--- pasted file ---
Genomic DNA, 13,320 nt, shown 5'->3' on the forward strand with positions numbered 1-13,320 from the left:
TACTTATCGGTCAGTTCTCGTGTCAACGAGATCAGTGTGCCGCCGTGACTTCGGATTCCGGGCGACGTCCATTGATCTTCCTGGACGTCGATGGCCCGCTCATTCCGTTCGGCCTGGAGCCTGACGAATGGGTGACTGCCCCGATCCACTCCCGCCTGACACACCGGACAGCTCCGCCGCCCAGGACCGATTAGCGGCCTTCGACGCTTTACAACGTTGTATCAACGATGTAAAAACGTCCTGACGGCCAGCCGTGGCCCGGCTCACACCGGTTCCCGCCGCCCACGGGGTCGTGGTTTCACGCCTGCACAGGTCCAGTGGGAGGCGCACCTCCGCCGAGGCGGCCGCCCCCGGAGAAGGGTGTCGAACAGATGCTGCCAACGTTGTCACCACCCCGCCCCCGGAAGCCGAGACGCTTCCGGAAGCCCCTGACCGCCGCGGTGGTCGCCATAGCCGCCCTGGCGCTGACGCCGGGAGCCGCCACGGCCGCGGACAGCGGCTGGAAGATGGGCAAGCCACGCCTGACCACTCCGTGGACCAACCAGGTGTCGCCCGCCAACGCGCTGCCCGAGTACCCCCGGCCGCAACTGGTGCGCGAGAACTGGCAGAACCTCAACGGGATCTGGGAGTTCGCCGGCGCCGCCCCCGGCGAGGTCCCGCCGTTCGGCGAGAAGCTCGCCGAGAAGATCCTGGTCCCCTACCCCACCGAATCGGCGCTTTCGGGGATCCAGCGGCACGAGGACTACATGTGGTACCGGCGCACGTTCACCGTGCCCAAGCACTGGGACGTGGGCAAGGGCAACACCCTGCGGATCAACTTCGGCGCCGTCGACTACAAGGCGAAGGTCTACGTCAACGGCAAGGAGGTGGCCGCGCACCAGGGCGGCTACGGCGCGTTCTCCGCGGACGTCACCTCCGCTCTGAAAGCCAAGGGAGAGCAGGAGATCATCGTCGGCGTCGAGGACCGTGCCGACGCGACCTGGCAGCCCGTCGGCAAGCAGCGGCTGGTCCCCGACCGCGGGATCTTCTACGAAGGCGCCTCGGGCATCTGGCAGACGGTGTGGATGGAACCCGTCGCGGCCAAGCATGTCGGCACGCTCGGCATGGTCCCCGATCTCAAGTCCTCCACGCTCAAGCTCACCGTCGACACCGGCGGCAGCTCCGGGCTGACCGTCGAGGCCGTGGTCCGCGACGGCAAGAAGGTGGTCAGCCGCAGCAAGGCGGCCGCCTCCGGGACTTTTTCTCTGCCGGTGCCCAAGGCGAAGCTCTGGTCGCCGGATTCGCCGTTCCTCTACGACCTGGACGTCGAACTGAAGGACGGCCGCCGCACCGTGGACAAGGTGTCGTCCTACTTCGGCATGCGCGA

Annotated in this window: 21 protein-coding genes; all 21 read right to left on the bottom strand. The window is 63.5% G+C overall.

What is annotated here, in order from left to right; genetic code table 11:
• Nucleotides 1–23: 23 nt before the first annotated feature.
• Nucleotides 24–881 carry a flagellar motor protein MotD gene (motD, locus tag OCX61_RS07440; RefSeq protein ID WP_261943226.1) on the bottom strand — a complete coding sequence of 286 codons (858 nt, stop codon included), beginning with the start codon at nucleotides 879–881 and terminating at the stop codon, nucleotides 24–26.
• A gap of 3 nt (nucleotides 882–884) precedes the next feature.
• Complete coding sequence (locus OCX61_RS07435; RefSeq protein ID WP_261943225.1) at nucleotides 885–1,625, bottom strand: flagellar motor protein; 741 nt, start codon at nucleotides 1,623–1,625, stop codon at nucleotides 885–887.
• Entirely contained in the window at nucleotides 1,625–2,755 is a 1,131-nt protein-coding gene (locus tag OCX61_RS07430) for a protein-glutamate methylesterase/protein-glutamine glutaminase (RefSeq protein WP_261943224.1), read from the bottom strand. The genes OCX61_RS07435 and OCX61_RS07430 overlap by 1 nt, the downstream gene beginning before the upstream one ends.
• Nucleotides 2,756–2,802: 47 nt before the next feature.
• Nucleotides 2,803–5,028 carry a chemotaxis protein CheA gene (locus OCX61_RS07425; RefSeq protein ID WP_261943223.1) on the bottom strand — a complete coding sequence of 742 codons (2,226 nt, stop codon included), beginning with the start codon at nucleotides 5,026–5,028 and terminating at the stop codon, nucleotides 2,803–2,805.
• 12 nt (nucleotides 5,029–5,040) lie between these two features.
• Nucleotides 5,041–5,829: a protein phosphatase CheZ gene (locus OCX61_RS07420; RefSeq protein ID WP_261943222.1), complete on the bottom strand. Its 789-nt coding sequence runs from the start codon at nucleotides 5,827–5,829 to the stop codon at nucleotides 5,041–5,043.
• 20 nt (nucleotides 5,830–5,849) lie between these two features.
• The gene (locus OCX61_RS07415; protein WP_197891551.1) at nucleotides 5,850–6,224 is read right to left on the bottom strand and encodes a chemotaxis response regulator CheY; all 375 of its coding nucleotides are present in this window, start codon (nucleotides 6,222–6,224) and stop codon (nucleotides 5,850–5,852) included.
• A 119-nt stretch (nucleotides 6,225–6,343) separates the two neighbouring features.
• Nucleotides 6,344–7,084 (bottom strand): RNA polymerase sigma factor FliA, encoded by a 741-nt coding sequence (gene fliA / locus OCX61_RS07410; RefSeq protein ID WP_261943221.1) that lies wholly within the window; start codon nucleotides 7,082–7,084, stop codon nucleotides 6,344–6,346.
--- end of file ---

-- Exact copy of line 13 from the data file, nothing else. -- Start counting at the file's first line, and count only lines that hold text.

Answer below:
• Nucleotides 5,041–5,829: a protein phosphatase CheZ gene (locus OCX61_RS07420; RefSeq protein ID WP_261943222.1), complete on the bottom strand. Its 789-nt coding sequence runs from the start codon at nucleotides 5,827–5,829 to the stop codon at nucleotides 5,041–5,043.